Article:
Health Matters Fact Sheets – Which Contraceptive is Right for You?

Birth control methods (contraceptives) are used to prevent pregnancy. Some of them can be found at your pharmacy and some require a visit to a health care provider (such as a nurse midwife, nurse practitioner, …

Birth control methods (contraceptives) are used to prevent pregnancy. Some of them can be found at your pharmacy and some require a visit to a health care provider (such as a nurse midwife, nurse practitioner, physician, or physician assistant). Contraceptives listed below with an asterisk (*) use hormones to prevent pregnancy. The contraceptive methods are in order so that the most effective ones are listed first.

Emergency contraception can prevent pregnancy after any instance of unprotected sexual intercourse. Most women can safely use emergency contraception pills, even if they cannot use birth control pills regularly. Visit www.not-2-late.com to find out where to obtain it.

Method How to Use Additional Information
Most Effective (typically prevents pregnancy >99% of the time)
Abstinence/Outercourse Do not have vaginal intercourse  
Female sterilization: non-surgical (Essure®) or surgical (Laparoscopy, mini-laparotomy, laparotomy) Procedure done by health care provider
  • Lasts a lifetime
  • Permanent method that cannot be reversed
Male sterilization (vasectomy) Procedure done by health care provider
  • Lasts a lifetime
  • Post-procedure follow up to check sperm count is very important
  • Permanent method that cannot be reversed
Intrauterine device (IUD; ParaGard®) Inserted into uterus by health care provider
  • Can be used up to 10 years
  • Fertility will return very soon after it is removed
*Intrauterine system (IUS; Mirena®) Inserted into uterus by health care provider
  • Often makes periods lighter or less painful Offers protection against some cancers
  • Can be used for up to 5 years
  • Fertility will return very soon after it is removed
*Implant (Implanon®) Inserted by health care provider into arm
  • Often makes periods lighter or less painful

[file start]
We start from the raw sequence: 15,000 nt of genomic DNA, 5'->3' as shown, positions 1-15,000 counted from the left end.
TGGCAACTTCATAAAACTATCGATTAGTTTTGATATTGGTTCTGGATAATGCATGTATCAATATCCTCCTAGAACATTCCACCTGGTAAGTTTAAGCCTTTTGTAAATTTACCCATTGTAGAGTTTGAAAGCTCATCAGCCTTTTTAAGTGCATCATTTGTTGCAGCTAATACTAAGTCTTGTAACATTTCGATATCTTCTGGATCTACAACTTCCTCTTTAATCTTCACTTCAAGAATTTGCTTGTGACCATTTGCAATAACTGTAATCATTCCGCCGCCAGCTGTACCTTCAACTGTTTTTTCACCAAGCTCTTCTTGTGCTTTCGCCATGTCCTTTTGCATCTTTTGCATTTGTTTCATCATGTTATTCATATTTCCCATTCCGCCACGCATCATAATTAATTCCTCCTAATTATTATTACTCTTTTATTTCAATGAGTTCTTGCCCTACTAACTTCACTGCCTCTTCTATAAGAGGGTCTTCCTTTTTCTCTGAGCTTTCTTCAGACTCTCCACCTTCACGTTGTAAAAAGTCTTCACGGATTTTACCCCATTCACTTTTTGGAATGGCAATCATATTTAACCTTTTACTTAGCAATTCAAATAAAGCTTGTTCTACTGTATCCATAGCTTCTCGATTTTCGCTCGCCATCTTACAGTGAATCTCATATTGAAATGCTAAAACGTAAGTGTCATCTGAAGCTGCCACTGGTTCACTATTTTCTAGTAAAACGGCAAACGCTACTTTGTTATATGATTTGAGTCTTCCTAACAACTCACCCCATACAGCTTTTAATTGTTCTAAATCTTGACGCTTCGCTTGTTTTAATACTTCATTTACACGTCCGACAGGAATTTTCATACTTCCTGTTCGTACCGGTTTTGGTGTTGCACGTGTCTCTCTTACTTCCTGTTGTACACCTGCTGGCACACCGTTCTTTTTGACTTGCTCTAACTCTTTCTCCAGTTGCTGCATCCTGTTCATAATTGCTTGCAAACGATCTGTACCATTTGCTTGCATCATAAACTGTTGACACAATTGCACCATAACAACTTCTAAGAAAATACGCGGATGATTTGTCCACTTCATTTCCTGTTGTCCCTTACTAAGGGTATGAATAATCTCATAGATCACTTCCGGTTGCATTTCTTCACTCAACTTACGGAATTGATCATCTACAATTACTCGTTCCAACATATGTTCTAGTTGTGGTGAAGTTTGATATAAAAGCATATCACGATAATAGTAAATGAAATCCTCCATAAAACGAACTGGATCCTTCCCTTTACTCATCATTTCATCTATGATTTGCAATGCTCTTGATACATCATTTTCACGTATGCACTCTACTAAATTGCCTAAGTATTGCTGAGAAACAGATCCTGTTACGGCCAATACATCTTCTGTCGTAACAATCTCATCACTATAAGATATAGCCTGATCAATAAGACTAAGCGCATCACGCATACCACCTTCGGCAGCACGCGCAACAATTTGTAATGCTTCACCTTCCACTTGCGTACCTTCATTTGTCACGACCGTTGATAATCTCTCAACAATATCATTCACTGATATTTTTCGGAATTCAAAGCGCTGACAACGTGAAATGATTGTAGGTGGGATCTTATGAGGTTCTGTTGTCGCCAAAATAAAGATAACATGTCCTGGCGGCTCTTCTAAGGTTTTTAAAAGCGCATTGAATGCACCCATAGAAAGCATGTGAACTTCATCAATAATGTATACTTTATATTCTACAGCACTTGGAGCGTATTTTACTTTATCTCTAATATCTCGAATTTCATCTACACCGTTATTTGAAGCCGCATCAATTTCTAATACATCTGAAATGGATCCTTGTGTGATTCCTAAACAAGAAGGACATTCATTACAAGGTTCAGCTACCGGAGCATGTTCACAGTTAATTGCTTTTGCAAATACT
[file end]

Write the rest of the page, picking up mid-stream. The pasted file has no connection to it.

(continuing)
• Offers protection against uterine cancer
  • Can be used for up to 3 years
  • Fertility will very soon after it is removed
Very Effective (typically prevents pregnancy 91% – 99% of the time)
*Injectables (Depo-Provera®) Get intramuscular or subcutaneous injection monthly every 12 weeks
  • Makes periods lighter/less painful
  • Lessens cramps
  • Provides protection against some cancers & pelvic inflammatory disease
  • Shot lasts 12 weeks
  • Fertility may be delayed up to 1 year after last injection
*Pills Swallow pill every day at approximately the same time
  • Makes periods lighter/less painful
  • Offers protection against some cancers & breast disease
  • Need to take pill every day
  • Fertility will return very soon after last pill is taken
*Patch (OrthoEvra®) Apply 1 patch to skin each week for 3 weeks in a row, then remove patch for 1 week
  • Makes periods lighter/less painful
  • May protect against some cancers & breast disease
  • Each patch lasts 1 week
  • Fertility will return very soon after patch is removed
Moderately Effective (typically prevents pregnancy 81% – 90% of the time)
Male condom (known as “rubbers”) Apply to penis immediately before sex
  • Provides protection against almost all sexually transmitted infections
Diaphragm Insert into vagina with spermicide before sex
  • Keep diaphragm in vagina for at least 6 hours after sex
  • Do not keep diaphragm in vagina for more than 24 hours
  • Does not protect against HIV, but does offer some protection against sexually transmitted infections
Sponge (for women who have had a full term pregnancy) Insert into vagina before sex
  • Lasts up to 24 hours
  • Keep sponge in vagina for at least 6 hours after sex
  • Do not keep sponge in vagina for more than 24 to 30 hours
Effective (typically prevents pregnancy up to 80% of the time)
Female condom Insert into vagina up to 8 hours before sex
  • Provides protection against almost all sexually transmitted infections
Fertility awareness (known as “natural family planning”) Monitor cycle to determine when fertility likely/unlikely  
Cervical cap (FemCap®) Insert into vagina immediately before sex  
Withdrawl Man removes penis from vagina and area near vagina prior to ejaculation
Spermicide Insert into vagina no more the 1 hour before sex  

 

Drug Integrity Associate Audrey Amos is a pharmacist with experience in health communication and has a passion for making health information accessible. She received her Doctor of Pharmacy degree from Butler University. As a Drug Integrity Associate, she audits drug content, addresses drug-related queries

Leave a Comment

error: Content is protected !!